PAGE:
Middle-aged women with higher blood concentrations of common synthetic chemicals called per- and polyfluoroalkyl substances (PFAS), also called "forever chemicals" and found in water, soil, air and food, were at higher risk of developing high blood pressure, compared to their peers who had lower
There are thousands of different types of PFAS that are used in everyday household items. The "forever chemicals" enter the food system through fish caught in contaminated water and dairy products from cows exposed to PFAS.
It has been shown that the health effects of PFAS can be found even at low levels in the blood. Some PFCs have been linked to cardiovascular risk. Middle-aged women with higher levels of PFAS may have a harder time controlling their blood pressure.
The National Health and Nutrition Examination Survey (NHANES) shows that nearly all Americans have at least one trace of the harmful substance in their blood.
"PFAS are known as 'forever chemicals' because they never degrade in the environment and taint drinking water, soil, air, food and numerous products we consume or encounter frequently." Two of the most common 'forever chemicals' are found in most household drinking water and are consumed by more than two-thirds of Americans according to a study.
She said that women seem to be particularly vulnerable. The association between 'forever chemicals' and hypertension is the first to be examined in our study. Women's cardiovascular disease risk may be underestimated due to exposure.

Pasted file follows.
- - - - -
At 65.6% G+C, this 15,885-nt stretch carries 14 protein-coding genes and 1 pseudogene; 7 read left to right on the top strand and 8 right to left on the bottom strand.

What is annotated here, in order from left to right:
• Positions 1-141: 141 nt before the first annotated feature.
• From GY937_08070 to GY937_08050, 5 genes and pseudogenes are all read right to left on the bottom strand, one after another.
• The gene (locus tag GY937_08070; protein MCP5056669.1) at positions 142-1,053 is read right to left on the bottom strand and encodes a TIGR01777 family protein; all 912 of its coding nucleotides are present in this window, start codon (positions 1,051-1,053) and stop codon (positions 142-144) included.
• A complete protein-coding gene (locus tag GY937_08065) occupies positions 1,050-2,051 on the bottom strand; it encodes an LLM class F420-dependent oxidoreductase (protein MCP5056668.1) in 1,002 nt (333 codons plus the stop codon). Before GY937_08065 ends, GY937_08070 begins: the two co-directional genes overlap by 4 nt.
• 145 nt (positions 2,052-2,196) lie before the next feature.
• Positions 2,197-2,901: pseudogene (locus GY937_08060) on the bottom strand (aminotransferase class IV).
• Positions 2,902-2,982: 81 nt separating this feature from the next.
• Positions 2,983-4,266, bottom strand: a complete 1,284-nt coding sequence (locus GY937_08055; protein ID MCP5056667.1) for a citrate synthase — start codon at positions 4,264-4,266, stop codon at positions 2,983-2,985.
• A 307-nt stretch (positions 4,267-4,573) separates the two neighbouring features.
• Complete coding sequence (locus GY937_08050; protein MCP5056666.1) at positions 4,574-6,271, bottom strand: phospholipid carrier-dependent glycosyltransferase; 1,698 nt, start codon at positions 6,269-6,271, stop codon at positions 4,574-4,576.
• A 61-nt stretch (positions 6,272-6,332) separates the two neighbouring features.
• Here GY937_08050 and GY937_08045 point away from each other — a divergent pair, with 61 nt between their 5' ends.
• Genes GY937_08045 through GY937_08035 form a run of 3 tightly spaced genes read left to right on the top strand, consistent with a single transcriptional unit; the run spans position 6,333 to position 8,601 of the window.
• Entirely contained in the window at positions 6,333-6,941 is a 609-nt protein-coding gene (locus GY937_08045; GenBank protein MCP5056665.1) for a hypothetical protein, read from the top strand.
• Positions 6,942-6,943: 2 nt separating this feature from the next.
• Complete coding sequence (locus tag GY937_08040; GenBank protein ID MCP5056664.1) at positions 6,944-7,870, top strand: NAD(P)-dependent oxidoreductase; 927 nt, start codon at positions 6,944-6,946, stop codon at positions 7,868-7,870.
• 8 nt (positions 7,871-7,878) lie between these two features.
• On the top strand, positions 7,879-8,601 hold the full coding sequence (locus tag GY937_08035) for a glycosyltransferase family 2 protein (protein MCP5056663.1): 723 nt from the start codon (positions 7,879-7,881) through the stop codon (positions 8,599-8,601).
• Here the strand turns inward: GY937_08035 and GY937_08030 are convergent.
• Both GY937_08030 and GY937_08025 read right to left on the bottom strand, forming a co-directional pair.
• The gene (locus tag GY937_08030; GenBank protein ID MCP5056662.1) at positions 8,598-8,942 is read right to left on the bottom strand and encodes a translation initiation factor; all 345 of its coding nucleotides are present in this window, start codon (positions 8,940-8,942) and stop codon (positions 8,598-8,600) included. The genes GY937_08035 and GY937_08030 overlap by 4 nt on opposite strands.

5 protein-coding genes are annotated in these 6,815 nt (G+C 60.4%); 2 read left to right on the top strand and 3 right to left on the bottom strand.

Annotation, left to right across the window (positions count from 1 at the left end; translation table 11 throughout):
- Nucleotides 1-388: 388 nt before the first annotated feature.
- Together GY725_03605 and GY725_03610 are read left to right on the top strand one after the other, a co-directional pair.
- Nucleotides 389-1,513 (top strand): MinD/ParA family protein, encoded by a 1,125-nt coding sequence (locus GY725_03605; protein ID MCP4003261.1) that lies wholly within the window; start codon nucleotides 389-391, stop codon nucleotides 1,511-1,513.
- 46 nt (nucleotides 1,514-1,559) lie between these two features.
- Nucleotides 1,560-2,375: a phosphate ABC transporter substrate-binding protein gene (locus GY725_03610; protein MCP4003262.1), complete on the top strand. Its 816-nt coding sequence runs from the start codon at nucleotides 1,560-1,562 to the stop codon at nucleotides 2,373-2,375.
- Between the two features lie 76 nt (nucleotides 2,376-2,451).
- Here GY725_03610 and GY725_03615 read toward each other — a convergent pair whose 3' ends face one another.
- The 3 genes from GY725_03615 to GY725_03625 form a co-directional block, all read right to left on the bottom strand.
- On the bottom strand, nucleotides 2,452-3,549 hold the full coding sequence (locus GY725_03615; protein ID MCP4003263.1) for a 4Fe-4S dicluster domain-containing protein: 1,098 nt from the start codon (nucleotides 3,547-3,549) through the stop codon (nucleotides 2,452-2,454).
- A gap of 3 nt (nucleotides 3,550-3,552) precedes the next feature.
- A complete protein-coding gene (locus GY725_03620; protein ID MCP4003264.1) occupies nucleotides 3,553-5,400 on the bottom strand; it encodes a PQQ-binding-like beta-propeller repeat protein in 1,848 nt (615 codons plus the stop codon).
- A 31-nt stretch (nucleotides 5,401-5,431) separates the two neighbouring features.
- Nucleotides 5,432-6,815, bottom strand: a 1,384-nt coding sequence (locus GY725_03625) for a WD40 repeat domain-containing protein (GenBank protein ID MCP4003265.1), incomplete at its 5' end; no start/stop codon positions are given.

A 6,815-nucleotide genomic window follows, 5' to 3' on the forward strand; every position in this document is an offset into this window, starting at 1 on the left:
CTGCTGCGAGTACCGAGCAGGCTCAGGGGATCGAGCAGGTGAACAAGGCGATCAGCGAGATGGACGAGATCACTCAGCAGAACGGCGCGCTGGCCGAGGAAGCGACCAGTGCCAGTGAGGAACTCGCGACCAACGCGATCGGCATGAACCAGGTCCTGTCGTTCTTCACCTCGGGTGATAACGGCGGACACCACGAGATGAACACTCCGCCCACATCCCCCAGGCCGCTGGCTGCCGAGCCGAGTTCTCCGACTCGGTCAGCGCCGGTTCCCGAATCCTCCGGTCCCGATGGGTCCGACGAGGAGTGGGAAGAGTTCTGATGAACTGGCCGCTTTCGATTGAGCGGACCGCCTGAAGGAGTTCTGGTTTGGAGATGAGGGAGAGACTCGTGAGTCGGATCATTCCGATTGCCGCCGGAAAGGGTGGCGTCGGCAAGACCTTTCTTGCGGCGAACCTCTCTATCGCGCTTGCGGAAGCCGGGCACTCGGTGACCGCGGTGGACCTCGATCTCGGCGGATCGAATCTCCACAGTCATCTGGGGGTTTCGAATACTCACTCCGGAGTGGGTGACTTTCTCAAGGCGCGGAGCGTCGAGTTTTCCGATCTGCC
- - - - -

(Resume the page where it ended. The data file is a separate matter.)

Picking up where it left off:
The risk of high blood pressure was examined using data from the Study of Women's Health Across the Nation- Multi-Pollutant Study. More than 1,000 women were included in the data when they were in the study. At the beginning of the study, blood concentrations were measured. All participants were tracked over the course of a decade. Black, Chinese, Japanese, and white women made up the majority of the participants recruited from five institutions across the U.S. Non- Hispanic white women are included in all sites.
There was an analysis found.
The study found that exposure to multiple PFAS had a stronger effect on blood pressure. There are some states that are banning the use of PFAS in food packaging. Strategies to limit the widespread use of PFAS need to be developed, according to our findings. It's possible to reduce the incidence of high blood pressure in midlife women.
We didn't expect the strength of the association we found to be so strong. Park hopes that the findings alert clinicians to the importance of PFAS and that they need to understand and recognize the risk factor for blood pressure control.
The study was limited because it only included middle-aged women. The authors note that more research is needed to confirm the associations.
The study was funded by a federal agency.
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The materials come from the American Heart Association. The content can be edited for style and length.